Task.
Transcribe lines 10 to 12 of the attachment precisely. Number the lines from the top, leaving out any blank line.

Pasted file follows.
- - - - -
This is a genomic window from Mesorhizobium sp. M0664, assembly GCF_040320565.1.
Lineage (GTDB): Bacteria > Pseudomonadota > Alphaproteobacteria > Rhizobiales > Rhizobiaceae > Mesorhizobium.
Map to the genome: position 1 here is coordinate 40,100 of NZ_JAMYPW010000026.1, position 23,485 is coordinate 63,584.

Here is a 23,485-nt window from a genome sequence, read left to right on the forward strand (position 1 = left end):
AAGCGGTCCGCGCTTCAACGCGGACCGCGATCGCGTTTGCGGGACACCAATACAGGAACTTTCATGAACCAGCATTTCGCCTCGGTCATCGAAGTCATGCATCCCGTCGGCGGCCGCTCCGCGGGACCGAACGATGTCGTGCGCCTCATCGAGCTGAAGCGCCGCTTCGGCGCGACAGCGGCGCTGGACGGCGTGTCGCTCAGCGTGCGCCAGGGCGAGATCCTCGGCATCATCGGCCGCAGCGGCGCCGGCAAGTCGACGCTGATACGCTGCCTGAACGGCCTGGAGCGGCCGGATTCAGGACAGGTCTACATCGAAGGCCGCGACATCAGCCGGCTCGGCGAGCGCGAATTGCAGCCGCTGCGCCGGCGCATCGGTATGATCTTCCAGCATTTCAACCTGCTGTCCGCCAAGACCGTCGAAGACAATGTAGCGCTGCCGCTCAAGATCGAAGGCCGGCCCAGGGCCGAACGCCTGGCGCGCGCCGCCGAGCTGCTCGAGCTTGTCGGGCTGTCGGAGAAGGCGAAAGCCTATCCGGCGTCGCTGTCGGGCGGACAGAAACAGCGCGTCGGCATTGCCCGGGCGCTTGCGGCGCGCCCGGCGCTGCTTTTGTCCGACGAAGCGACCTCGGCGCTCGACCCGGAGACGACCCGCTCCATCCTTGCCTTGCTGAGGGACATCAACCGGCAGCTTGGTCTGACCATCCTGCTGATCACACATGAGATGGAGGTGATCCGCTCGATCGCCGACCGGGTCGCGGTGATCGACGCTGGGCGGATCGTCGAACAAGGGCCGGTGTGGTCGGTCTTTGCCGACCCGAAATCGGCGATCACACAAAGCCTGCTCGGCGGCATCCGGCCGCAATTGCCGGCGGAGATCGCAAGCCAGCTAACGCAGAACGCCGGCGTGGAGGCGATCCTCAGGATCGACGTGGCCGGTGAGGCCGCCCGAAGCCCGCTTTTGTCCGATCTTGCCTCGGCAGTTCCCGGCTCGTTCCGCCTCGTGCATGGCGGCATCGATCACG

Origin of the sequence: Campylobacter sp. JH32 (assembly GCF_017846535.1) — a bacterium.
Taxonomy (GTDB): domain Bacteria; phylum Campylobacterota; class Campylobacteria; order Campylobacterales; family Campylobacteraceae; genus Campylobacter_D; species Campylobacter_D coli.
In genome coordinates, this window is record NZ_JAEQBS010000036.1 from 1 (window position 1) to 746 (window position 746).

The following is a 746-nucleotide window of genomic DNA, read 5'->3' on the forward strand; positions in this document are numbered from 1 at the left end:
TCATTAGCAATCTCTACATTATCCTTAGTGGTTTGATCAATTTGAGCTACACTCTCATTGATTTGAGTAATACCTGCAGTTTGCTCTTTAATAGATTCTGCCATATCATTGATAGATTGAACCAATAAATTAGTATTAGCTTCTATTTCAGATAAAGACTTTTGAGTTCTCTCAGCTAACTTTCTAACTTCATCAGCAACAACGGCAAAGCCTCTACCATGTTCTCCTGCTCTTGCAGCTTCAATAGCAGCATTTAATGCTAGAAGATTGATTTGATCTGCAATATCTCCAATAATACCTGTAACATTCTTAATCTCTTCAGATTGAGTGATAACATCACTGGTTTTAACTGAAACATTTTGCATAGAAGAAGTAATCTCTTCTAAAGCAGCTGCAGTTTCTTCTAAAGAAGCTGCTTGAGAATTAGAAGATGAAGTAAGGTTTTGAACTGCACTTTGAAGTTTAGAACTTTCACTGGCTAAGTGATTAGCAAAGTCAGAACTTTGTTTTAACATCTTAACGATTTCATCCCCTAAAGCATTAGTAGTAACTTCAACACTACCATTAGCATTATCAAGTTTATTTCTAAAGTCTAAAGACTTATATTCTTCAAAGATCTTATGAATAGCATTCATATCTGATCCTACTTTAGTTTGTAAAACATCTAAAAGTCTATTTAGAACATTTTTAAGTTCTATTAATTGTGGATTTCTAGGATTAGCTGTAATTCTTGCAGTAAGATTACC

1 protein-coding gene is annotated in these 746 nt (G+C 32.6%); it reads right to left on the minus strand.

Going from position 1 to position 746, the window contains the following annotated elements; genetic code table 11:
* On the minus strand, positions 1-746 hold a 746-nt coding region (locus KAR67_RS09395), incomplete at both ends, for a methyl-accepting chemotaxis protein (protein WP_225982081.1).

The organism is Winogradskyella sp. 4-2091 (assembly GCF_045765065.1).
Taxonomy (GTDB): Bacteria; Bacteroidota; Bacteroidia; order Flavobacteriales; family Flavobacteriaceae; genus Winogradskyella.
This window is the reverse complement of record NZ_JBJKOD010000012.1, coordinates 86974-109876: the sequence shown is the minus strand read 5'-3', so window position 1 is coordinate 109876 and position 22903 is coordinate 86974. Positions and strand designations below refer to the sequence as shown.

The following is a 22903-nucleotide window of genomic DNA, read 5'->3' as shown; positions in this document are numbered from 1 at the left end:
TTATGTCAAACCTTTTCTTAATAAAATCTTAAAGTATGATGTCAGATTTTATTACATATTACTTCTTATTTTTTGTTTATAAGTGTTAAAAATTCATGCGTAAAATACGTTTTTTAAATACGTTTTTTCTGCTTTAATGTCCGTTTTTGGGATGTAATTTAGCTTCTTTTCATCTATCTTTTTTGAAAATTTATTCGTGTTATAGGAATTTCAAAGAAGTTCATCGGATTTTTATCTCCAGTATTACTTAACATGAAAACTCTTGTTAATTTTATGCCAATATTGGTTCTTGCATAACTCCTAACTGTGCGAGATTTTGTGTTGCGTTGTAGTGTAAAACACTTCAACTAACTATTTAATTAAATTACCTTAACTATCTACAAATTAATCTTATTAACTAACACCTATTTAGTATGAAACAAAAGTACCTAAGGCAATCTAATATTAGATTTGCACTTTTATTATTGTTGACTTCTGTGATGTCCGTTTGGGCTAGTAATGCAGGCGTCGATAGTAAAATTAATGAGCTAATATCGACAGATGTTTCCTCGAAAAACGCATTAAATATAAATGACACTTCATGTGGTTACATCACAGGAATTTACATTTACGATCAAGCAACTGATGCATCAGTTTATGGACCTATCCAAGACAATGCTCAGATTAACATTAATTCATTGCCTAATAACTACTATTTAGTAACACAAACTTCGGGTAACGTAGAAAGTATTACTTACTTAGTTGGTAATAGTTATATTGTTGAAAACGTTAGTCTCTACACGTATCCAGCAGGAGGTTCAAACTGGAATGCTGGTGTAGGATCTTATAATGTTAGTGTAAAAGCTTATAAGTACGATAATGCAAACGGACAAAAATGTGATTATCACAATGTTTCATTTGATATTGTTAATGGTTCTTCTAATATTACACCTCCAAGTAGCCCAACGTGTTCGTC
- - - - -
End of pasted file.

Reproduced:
TCATTAGCAATCTCTACATTATCCTTAGTGGTTTGATCAATTTGAGCTACACTCTCATTGATTTGAGTAATACCTGCAGTTTGCTCTTTAATAGATTCTGCCATATCATTGATAGATTGAACCAATAAATTAGTATTAGCTTCTATTTCAGATAAAGACTTTTGAGTTCTCTCAGCTAACTTTCTAACTTCATCAGCAACAACGGCAAAGCCTCTACCATGTTCTCCTGCTCTTGCAGCTTCAATAGCAGCATTTAATGCTAGAAGATTGATTTGATCTGCAATATCTCCAATAATACCTGTAACATTCTTAATCTCTTCAGATTGAGTGATAACATCACTGGTTTTAACTGAAACATTTTGCATAGAAGAAGTAATCTCTTCTAAAGCAGCTGCAGTTTCTTCTAAAGAAGCTGCTTGAGAATTAGAAGATGAAGTAAGGTTTTGAACTGCACTTTGAAGTTTAGAACTTTCACTGGCTAAGTGATTAGCAAAGTCAGAACTTTGTTTTAACATCTTAACGATTTCATCCCCTAAAGCATTAGTAGTAACTTCAACACTACCATTAGCATTATCAAGTTTATTTCTAAAGTCTAAAGACTTATATTCTTCAAAGATCTTATGAATAGCATTCATATCTGATCCTACTTTAGTTTGTAAAACATCTAAAAGTCTATTTAGAACATTTTTAAGTTCTATTAATTGTGGATTTCTAGGATTAGCTGTAATTCTTGCAGTAAGATTACC

1 protein-coding gene is annotated in these 746 nt (G+C 32.6%); it reads right to left on the minus strand.

Going from position 1 to position 746, the window contains the following annotated elements; genetic code table 11: